Empowering Techniques for Solo Adults

By Carol Marak~
Much of society believes American households consist of a nuclear family: A man, woman, and two children. Remarkably, the U.S. Census Bureau tells us otherwise — American households consist primarily of solo adults.
Accordingly, 35.7 million Americans live alone. That’s 28 percent of households, an increase from 13 percent of households in 1960 and 23 percent in 1980. Demographers say delayed or forgone marriage, longer life expectancy, urbanization, and wealth have contributed to this trend.
Solo living wasn’t a relevant topic to me until my parents passed away. Taking care of them took a bulk of my sisters’ and my time. If you’ve cared for an older relative, you can relate: Caregiving is full of challenges, heartache, and stress — my wake-up call. It illustrated the potential struggles most adults will encounter.
That’s when I got on the stick to create a healthy, connected, and supportive lifestyle. Otherwise, my own aging circumstance would derail me quickly since I have no spouse, partner, or adult children on whom to rely.
Whether it’s your first time living alone or you’re a solo pro, here are a few strategies to smooth out the rough spots.
➤ Have faith and trust all will be OK. You are not alone — thousands of people are thriving on their own. My solo-living Facebook group has almost 10,000 members. What does that tell you? We may face challenges, but one thing is true: We’re self-reliant.
➤ Be resourceful. You have the ability to find quick and clever ways to overcome difficulties. At its core, this is about finding solutions to problems one currently has within their life. Those who focus energy on solutions continue a cycle of positive momentum. They notice the problem, focus on the solutions that will solve it, re-adjust as much as necessary, and experience progress which brings positive emotion. And the cycle repeats itself. The net result is progress and growth.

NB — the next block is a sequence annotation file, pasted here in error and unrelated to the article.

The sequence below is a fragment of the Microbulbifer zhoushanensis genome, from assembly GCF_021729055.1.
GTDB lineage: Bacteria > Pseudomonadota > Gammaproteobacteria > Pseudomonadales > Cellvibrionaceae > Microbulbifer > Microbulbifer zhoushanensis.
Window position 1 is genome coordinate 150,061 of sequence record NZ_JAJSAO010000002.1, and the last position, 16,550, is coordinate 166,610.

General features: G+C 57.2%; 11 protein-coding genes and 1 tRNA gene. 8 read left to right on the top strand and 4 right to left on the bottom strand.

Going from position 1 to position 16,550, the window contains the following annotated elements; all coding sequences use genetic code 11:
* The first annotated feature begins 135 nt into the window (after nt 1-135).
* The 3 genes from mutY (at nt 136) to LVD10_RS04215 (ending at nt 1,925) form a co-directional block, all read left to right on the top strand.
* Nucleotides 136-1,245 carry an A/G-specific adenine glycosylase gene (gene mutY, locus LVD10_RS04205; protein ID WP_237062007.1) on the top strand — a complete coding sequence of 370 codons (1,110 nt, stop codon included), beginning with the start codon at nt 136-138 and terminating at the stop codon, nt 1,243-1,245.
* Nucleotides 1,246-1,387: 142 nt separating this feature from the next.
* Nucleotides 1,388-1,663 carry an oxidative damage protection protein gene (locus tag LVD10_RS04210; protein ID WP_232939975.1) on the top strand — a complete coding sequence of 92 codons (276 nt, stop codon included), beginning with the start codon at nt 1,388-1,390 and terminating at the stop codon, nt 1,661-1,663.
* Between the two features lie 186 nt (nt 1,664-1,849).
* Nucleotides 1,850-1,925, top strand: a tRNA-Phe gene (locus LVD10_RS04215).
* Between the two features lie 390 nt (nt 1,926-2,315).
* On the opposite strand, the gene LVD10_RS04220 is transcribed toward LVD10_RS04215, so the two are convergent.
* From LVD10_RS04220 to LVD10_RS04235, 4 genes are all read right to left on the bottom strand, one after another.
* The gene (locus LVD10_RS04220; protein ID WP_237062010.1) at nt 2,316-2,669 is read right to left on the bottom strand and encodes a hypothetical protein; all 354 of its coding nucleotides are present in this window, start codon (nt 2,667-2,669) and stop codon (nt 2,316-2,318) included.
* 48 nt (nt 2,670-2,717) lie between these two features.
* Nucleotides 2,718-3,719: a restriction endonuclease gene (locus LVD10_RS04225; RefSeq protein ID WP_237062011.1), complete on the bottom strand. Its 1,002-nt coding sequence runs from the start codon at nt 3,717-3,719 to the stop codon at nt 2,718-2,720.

➤ Have a morning routine that gets you up and going. It could be meditating, journaling, praying, and/or starting the day with exercise. I enjoy stretching and going for a walk. You only need a few things to give your morning structure. Walk with a friend or neighbor, or run an errand together.
➤ Make time for you and take good care of you. I’ve been on my own for 20 years! But as I get older, if I’m sick or not feeling well, I’m up a creek. The worry of having no one in the house to run an errand can be stressful. When living solo, you cannot rely on anyone other than yourself. So, it is essential you are as strong and healthy as you can be. And this is the biggest reason I live in a high-rise: There are many neighbors living close by.
➤ Make friends with your neighbors. Take charge and start a support group of like-minded friends or neighbors. Gather and discuss ways you can help each other remain independent and strong.
➤ Eat well. Avoid fast foods and form nutritious habits. I enjoy cooking, but it can be a hassle doing it for one. However, I’ve adapted and have found it easier to cook healthy and nutritious meals. The top foods to eat are vegetables, greens, seeds, nuts, and low-fat meats. But check with your doctor before changing your diet too much.
➤ Keep your mood in check. Staying active, eating nutritiously, connecting with peers, going outdoors for a walk, and getting fresh air will benefit your body and mind.
Finally, follow Theodore Roosevelt’s advice: “Do what you can with what you have, where you are.”

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